For example, if we think about authority, the influencers following allows her to benefit from a sort of social status in the eyes of the participant, which makes them more likely to accept her directions. And in a similar way, given that Regina’s age and gender align with Sophie’s, Regina is likely to act as social proof which makes her positive approval of certain gifts all the more valuable. So in a way she almost testifies to the validity of certain gifts. And arguably, our influencers name which is a reference to the popular movie Mean Girls, I’m not sure how familiar you are with the 2000s movie, but also a very colloquial and engaging tone makes her very likeable to participants. So, which also according to shall be needs stimulates further compliance.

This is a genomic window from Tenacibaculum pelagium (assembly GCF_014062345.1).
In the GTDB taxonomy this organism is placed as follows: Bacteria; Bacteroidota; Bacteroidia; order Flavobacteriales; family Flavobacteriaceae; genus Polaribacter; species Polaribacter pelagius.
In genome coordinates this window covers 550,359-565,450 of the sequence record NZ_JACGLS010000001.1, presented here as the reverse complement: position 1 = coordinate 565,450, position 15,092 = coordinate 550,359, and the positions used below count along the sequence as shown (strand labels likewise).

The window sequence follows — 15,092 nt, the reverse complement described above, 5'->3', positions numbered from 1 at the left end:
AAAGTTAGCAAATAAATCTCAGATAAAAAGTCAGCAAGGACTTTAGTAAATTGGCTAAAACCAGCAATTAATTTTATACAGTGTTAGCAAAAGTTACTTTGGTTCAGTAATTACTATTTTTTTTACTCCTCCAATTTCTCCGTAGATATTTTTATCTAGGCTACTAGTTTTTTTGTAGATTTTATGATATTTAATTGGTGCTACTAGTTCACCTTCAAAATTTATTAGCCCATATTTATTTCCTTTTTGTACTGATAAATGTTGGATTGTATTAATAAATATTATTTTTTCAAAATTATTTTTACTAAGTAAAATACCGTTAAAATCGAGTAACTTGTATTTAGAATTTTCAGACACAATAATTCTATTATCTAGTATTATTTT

So as you may have noticed, Regina had a great persuasive power. So given this power, it was all the more important that we select the right products. So in other words, products that would prime participants in favour of our product of the Miss Dior perfume and narrow their consideration sets down to beauty items. But obviously, there was always the potential for persuasion resistance, so we had to be really careful not to display items that are too directly associated with the perfume. So in the end, we settled on a scented wave spray, a floral print scarf and a Chanel lipstick, which you can see on the screen. Just for a little bit of context, for example, the scented wave spray, we selected to activate participants receptiveness towards scented items or perfumed items. While the floral print scarf was chosen to resemble Natalie Portman’s iconic look for the misty your campaign as Amina will show you on the next slide, and also kind of mirror the overall floral aesthetic of the entire campaign. And finally, the Chanel lipstick was chosen to nudge participants towards high end beauty items, such as ad or perfume.